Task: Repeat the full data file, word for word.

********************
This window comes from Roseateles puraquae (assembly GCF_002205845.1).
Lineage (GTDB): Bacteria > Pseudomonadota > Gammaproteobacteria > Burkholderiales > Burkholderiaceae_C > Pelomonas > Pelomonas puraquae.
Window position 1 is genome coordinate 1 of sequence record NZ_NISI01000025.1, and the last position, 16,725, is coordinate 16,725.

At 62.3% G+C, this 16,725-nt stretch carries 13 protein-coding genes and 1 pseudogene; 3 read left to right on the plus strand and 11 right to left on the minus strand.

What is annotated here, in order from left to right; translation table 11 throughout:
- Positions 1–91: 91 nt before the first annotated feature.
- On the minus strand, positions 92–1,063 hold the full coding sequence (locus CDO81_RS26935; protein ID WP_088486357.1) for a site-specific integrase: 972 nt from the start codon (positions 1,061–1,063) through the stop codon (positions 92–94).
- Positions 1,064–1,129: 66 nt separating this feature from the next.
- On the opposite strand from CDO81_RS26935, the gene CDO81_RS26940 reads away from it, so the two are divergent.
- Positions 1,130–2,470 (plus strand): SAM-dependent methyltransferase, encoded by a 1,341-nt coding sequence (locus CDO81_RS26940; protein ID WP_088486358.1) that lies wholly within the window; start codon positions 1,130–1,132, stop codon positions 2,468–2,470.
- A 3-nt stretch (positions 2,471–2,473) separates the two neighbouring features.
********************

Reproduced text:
This window comes from Roseateles puraquae (assembly GCF_002205845.1).
Lineage (GTDB): Bacteria > Pseudomonadota > Gammaproteobacteria > Burkholderiales > Burkholderiaceae_C > Pelomonas > Pelomonas puraquae.
Window position 1 is genome coordinate 1 of sequence record NZ_NISI01000025.1, and the last position, 16,725, is coordinate 16,725.

At 62.3% G+C, this 16,725-nt stretch carries 13 protein-coding genes and 1 pseudogene; 3 read left to right on the plus strand and 11 right to left on the minus strand.

What is annotated here, in order from left to right; translation table 11 throughout:
- Positions 1–91: 91 nt before the first annotated feature.
- On the minus strand, positions 92–1,063 hold the full coding sequence (locus CDO81_RS26935; protein ID WP_088486357.1) for a site-specific integrase: 972 nt from the start codon (positions 1,061–1,063) through the stop codon (positions 92–94).
- Positions 1,064–1,129: 66 nt separating this feature from the next.
- On the opposite strand from CDO81_RS26935, the gene CDO81_RS26940 reads away from it, so the two are divergent.
- Positions 1,130–2,470 (plus strand): SAM-dependent methyltransferase, encoded by a 1,341-nt coding sequence (locus CDO81_RS26940; protein ID WP_088486358.1) that lies wholly within the window; start codon positions 1,130–1,132, stop codon positions 2,468–2,470.
- A 3-nt stretch (positions 2,471–2,473) separates the two neighbouring features.